REVIEW: Black Star Line #4
Rating if the Book Were a Movie: R
- Creator/Writer: Tony Kittrell
- Artist: Sherard Jackson and Rafael Dantas Gomes
- Colors: Kirsty Swan and PH Fuller
- Letters: Shawn DePasquale and Lettersquid
- Cover: Myke Guisinga
- Editor: Tony Kittrell
- Publisher: Advent Comics
- Story: 4.0 Stars
- Artwork: 3.8 Stars
- Cover Artwork: 4.2 Stars
- Dialogue: 3.8 Stars
- Mechanics: 3.8 Stars
- Editing: 4.1 Stars
About the Book:
Black Star Line #4 begins in present day America. This isn’t the America we know. The country is engulfed in a civil war. A special ops unit has been deployed to the Confederacy to infiltrate a prison and rescue a high value person of interest. When the team accomplishes their first objective they discover that the prisoner of interest is Roxa Miller, the daughter of the president of the Confederacy!
I love how Mr. Kittrell finds a way to give us a good action story while simultaneously bringing up social issues. Marvel did the same thing with The X-Men. The X-Men did it using the mutants as a metaphor for people of color. Mr. Kittrell skips the metaphor and pulls no punches while telling it like it is in Black Star Line #4.
With Black Star Line #4 Mr. Kittrell is playing the part of the Ghost of Christmas Future. In the past few years it has felt like our nation has been on the brink of civil war on more than one occasion. If it happens it won’t be a division between states. It’s going to be a battle between classes, creeds, and races. This book gives us a glimpse of what that will look like.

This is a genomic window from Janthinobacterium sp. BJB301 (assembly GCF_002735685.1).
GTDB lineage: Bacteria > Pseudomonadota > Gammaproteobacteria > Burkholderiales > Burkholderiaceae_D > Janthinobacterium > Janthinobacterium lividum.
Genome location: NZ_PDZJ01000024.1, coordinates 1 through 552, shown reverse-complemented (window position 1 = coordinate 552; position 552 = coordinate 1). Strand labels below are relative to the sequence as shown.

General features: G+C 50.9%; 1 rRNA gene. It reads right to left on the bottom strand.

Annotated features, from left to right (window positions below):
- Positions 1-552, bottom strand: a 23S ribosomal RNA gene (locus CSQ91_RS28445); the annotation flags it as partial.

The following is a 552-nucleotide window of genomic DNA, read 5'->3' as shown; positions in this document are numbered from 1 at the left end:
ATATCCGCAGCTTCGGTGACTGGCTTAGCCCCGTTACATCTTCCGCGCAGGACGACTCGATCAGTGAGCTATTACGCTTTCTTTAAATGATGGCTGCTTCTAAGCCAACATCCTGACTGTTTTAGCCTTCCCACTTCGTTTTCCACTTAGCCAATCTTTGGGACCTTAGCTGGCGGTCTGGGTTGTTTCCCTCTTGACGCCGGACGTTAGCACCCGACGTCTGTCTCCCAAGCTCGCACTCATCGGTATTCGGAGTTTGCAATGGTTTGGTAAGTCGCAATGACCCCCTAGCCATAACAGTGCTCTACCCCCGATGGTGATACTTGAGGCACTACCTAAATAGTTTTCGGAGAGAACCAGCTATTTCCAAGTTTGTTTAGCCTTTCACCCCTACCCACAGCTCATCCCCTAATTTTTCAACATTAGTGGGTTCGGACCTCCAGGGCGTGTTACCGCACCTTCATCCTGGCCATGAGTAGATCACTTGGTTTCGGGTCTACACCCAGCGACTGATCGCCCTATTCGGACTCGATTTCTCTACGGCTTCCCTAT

We need more books like this. Sadly, a pissed off fan base that doesn’t want to embrace change or diversity won’t buy your product. That’s why the big two are going to stay in the middle of the road and maintain the status quo. They don’t want to upset the apple cart and interfere with their revenue streams by bringing up social issues. It’s up to indie creators to get their content out there and make people see there’s a problem.
This cover is timeless. It embodies everything America is supposed to stand for. The flag. The Constitution. It’s a reminder that WE ARE THE PEOPLE. United we stand. That can not be forgotten.
The artwork on the interior pages is solid. We get great lines and detail without having panels so detailed that it becomes distracting.
I want to take a moment to talk about the lettering in Black Star Line #4. Usually lettering is akin to being an official for a professional sporting event. If it’s done correctly it’s overlooked. If there’s a mistake it can be huge. The lettering in this book is incredible. I loved the different ways the onomatopoeia was done. The “boom” when the plastic explosives detonated was one of the best single panels I’ve ever seen.
As a geek on a budget I am all in on Black Star Line #4. It has a compelling story with plenty of action. Most importantly it raises a mirror for part of America to see what it has become.
You can get your copy of Black Star Line #4 at: